At this specific age, the baby is sensitive to vowels and consonants. He screams louder, thinks he’s funny. This is known as self-stimulation. He likes to hear his voice, and even occasionally scares himself with the intensity of his vocalizations which change along with his mood. He laughs loudly and explores different sounds like consonants: p, b, m, m, t, t, d, n. Looks like he answers you when you talk to him, while often he gets bored if he is alone. He likes socializing.
From 6 to 8 months
Between the ages of 6 and 7 months the baby really tries to interact, namely through gestures. He babbles more frequently, increasing his knowledge of phonetic rules through the use of a succession of phonemes (e. g.: b, an, g). He pays attention to a variety of sounds and would like to imitate these, combining vowels and consonants and forming syllables. Some children first form letters with the lips: p, b, m. Others practice those produced with the tip of the tongue, hitting the upper teeth or gums: t, d, n. As baby starts babbling, you may hear the k, g from the back of his mouth; these sounds are not yet generated voluntarily. All these consonants are likely to appear at this stage.
Baby is interested in the people who talk to and look at him. He reacts to his name by turning his head. He pays attention to more familiar words like “dad”, “baby”, without understanding their full meaning.
It is amazing to see how a baby this age can record repetitive acoustic forms in speech, even without understanding the meaning of the words. He must first acquire this acoustical baggage (sounds) and then match a meaning with these. In short, the process turns into lexical baggage acquisition, i.e. matching words with meanings.
From 9 to 12 months
Around 9 months, baby understands more words, without being necessarily able to articulate these. More frequently, he reproduces the gestures frequently observed. He will start giving a meaning to familiar words often repeated in his daily life, such as: mother, father, milk, nap, bath and the pet’s name.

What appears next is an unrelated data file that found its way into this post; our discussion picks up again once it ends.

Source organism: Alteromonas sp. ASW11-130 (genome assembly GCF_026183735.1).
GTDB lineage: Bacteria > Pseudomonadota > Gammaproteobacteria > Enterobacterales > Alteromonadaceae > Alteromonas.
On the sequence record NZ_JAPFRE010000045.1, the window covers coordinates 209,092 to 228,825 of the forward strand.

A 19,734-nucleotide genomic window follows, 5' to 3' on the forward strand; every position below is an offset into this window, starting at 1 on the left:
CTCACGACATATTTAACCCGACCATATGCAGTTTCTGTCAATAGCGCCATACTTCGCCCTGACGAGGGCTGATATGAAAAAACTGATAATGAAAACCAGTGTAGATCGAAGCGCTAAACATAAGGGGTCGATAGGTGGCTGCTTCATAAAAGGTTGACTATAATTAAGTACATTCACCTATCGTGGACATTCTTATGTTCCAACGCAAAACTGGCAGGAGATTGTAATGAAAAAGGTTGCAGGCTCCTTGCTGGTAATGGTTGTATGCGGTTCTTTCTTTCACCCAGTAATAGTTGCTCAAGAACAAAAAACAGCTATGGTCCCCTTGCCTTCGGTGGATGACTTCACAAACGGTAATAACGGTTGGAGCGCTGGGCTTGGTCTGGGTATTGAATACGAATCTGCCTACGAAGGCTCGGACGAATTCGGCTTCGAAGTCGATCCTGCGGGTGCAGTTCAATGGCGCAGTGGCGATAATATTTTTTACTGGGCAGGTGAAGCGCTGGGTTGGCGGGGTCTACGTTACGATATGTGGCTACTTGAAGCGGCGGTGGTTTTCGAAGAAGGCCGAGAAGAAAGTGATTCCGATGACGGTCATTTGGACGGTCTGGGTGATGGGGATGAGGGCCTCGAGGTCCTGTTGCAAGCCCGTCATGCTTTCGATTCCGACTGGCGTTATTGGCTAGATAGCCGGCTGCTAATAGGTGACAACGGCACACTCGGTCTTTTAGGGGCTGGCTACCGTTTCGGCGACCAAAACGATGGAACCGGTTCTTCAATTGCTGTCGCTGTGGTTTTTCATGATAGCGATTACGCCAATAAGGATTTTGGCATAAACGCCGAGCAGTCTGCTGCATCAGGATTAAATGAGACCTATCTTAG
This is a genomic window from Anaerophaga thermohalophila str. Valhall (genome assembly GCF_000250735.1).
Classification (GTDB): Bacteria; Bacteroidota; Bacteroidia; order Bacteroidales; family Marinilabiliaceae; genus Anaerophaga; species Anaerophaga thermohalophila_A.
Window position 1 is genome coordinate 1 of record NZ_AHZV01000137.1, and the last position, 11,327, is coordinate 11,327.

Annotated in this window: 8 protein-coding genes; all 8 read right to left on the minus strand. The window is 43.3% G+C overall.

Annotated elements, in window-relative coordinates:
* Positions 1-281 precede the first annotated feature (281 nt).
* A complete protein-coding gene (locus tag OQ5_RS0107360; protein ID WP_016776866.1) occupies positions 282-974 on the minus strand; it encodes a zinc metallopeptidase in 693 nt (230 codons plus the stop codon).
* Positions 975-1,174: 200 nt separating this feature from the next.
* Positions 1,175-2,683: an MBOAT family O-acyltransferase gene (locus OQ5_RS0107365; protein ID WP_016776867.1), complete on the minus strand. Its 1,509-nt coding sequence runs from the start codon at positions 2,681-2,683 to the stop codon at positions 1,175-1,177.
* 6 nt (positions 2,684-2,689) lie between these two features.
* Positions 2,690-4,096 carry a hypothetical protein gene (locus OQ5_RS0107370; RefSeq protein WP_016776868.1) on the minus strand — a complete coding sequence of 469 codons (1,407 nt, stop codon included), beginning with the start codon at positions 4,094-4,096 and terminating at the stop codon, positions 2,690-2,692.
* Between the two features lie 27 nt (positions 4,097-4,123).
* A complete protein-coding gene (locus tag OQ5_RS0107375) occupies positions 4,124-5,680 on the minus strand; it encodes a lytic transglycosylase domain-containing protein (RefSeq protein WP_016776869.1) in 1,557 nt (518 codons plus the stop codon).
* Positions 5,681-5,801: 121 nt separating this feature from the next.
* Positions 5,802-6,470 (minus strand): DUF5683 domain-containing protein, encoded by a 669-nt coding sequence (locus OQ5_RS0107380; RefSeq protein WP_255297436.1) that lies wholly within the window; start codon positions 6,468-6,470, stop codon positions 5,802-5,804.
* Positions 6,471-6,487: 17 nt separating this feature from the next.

You will then acknowledge progress in his comprehension. He will respond to more complex action commands such as waving goodbye, approaching his mouth when you ask him for a kiss or pointing at the object you are talking about, babbling while looking at you. Even if you are unable to understand his words, he is trying to interact verbally. He reacts to simple, short and clear verbal requests such as: “no no”, “give me the ball”, “throw the ball”. He is discovering the symbolism of language.
He loves imitating sounds, noises, jargon. He likes noisy toys.
To give you an idea, a 10-month-old baby usually understands about 50 words. It takes him another 8 to 12 months before pronouncing the same amount.
Around the age of 9 to 12 months, the baby articulates his first words, “mom” or “dad”. Your baby could surprise you though, pronouncing a totally different familiar word, such as your pet’s name, hihihi!
At one-year-old, he could easily pronounce 2 more words other than “mom” or “dad”, knowing their full meaning. A trained ear will often notice that baby has a more extensive range of words that he can pronounce, in his own way of course!
Although we have focused on infant language, here are some data to help you anticipate the language development stages with your growing baby.
To continue this reading, please refer to the next article Language development after one-year-old.